Alex Landau on firing of cop who beat him, search for new Manager of Safety

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More photos below.
At today's 10:30 a.m. meeting of Denver's Citizen Oversight Board, a number of community activists plan to advocate for a voice in the search for a new Manager of Safety -- among them the Colorado Progressive Coalition's Alex Landau, who was nearly beaten to death by police officers in 2009.

Below, Landau talks about the firing of Ricky Nixon, one of the cops in that case, as well as Nixon's civil rights lawsuit against the city and qualities he'd like to see in the next Manager of Safety.

As we've reported, Nixon wasn't fired for the incident involving Landau. Indeed, no officers have been charged with a crime in that case, although the Denver City Council paid $795,000 to settle a lawsuit filed by Landau. Rather, Nixon and Officer Kevin Devine, who wasn't involved in the Landau matter, were terminated for their actions in another 2009 controversy, involving four women who were roughed up at the Denver Diner.

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Alex Landau after his encounter with Denver police.
City Council opened up its coffers for the Denver Diner victims, too: That settlement amount was approximately $360,000.

In April, Landau was highly critical of the city, and outgoing Manager of Safety Alex Martinez, for not criminally charging Nixon and the other cops involved in the attack on him. But even though Nixon's dismissal wasn't technically related to his case, he says, "it's a good thing when a violent officer is removed from the streets for any reason."

At the same time, however, he's concerned about reports that Nixon and Devine plan to appeal their firing. "Even after a lengthy investigation, I'm afraid we're still seeing this continuous appeal process," which caused the investigation into his beating and the Denver Diner case to stretch out over four years or so.

Landau also finds it hard to process Nixon's lawsuit against the City and County of Denver; the officer contends that his civil rights were violated by being forced to work on the Denver Police Department's radar unit, and give up his uniform and gun, even after being cleared of wrongdoing.

"I went through a whole lot of emotions when I first heard, especially after my near-death interaction at the hands of Officer Ricky Nixon," he says. "To see the way the high-profile Denver Diner case unfolded was incredible to say the least. But if we have to have our day in court, we will have our day in court -- and I'm sure there will be a whole list of victims and victims' families who would have things to say in regard to Ricky Nixon's policing."

Likewise, he's got plenty of opinions about Manager of Safety Martinez, who's agreed to become general counsel for Denver Public Schools. And those views are mixed.

Continue for more of our interview with Alex Landau and the search for a new Manager of Safety.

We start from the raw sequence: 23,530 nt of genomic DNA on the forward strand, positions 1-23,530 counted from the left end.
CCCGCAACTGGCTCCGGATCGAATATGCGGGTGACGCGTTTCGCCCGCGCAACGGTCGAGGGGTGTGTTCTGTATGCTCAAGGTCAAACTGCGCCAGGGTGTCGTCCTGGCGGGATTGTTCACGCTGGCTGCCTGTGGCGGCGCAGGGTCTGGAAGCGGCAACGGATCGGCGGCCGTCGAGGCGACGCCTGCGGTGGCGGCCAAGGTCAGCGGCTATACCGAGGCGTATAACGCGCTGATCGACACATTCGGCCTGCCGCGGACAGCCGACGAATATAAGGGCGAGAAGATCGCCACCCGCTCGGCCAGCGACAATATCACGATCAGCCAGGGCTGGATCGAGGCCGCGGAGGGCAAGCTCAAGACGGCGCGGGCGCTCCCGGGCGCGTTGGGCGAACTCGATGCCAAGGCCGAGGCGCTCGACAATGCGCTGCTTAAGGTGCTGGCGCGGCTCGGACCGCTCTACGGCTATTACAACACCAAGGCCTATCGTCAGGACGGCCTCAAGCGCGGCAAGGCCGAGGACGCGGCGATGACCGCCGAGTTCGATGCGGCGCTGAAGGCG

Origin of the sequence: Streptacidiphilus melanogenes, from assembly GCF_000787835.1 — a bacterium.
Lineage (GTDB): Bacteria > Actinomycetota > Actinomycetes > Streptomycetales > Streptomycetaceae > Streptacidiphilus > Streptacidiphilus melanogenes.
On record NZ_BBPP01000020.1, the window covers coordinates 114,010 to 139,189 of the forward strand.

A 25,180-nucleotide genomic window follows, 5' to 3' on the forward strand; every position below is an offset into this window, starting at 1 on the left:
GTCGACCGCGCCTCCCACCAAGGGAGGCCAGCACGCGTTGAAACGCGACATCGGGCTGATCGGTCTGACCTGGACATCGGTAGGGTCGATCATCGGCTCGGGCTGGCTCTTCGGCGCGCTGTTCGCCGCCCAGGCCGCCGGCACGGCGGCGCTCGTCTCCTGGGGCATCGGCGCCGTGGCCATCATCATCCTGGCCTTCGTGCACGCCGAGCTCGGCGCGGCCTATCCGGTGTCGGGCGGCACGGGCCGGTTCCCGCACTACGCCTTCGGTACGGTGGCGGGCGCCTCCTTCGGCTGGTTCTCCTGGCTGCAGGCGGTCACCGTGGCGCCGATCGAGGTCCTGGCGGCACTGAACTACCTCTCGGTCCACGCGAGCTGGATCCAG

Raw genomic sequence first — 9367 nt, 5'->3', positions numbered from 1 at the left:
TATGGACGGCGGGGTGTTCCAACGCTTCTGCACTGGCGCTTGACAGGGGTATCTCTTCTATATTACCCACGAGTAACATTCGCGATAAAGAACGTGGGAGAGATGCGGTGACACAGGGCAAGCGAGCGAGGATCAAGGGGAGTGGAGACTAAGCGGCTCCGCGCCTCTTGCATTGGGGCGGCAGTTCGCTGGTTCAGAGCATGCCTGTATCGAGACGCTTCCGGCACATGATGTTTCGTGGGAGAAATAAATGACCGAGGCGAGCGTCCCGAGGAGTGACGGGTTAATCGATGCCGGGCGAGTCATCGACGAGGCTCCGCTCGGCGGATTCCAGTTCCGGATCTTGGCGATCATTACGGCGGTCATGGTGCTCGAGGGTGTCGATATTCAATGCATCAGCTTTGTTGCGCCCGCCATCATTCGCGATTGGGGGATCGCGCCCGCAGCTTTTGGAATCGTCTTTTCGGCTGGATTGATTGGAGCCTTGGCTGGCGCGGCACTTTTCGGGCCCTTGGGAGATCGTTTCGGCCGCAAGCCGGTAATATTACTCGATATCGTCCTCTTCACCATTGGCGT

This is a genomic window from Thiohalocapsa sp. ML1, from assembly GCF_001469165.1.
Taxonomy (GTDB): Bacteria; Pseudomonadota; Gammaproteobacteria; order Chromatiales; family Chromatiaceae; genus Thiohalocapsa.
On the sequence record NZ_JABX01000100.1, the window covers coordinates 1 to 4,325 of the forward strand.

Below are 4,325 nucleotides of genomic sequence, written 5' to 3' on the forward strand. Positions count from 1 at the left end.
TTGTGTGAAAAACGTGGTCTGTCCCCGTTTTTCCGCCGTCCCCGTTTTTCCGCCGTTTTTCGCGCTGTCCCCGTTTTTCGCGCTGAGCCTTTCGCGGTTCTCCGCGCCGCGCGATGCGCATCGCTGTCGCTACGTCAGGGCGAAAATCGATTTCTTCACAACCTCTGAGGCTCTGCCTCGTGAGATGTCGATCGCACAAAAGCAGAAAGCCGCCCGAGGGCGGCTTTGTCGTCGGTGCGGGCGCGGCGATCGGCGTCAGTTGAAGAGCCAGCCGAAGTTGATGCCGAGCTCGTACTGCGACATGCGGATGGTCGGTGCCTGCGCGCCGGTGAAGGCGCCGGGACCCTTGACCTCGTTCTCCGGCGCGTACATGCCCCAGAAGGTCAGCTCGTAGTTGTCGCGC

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3 comments
kevindevineisadouche
kevindevineisadouche

The look on Martinez's face, as well as the one on the police chief's face says it all. These assholes have no accountability, and will never hold their own officers accountable for their actions. At what point does a city get tired of paying out money as a result of its own officers being completely out of control roid raged dangers to its people? These cops- they are criminals, and so is the police chief who defends them. They all need a taste of their own medicine- to be *brutally* beaten on the concrete and left to bleed. Seeing as how our own mayor and governor cant even get things right with the people of colorado, you can include them in the mix as well. Does that seem a little extreme? Well- so did the actions of these officers. It seems that this is the only language these losers know. Eventually, people will have had enough, and will take this to the streets.

RobertChase
RobertChase topcommenter

Alex Martinez has moved on -- the eminence who was supposed to make things right in DPD must have realized just how intractable the problems in Denver's abusive and criminal police force are.  He leaves without having put a dent in those problems; with a perjurer as second-in-command and criminality rife in the administration of the Department, what possibility is there to get rid of individual rogue cops on the beat?  Neither of the two hacks to have occupied the Mayor's office during my tenure in Denver, Hack or Hancock, have shown any interest in tackling those problems, no institutional changes have occurred, no effective system of oversight, run by civilians, has been proposed, and only a very few cops who have engaged in the most egregious, publicized assaults have been fired -- Denver is on track for further outrages to be perpetrated on the public by its own police force, with no plan for real reform whatsoever.

Suni Daze
Suni Daze

People are tired of being abused by police officers. I cringe whenever I see one in my neighborhood . Safe ? not to sure about that .

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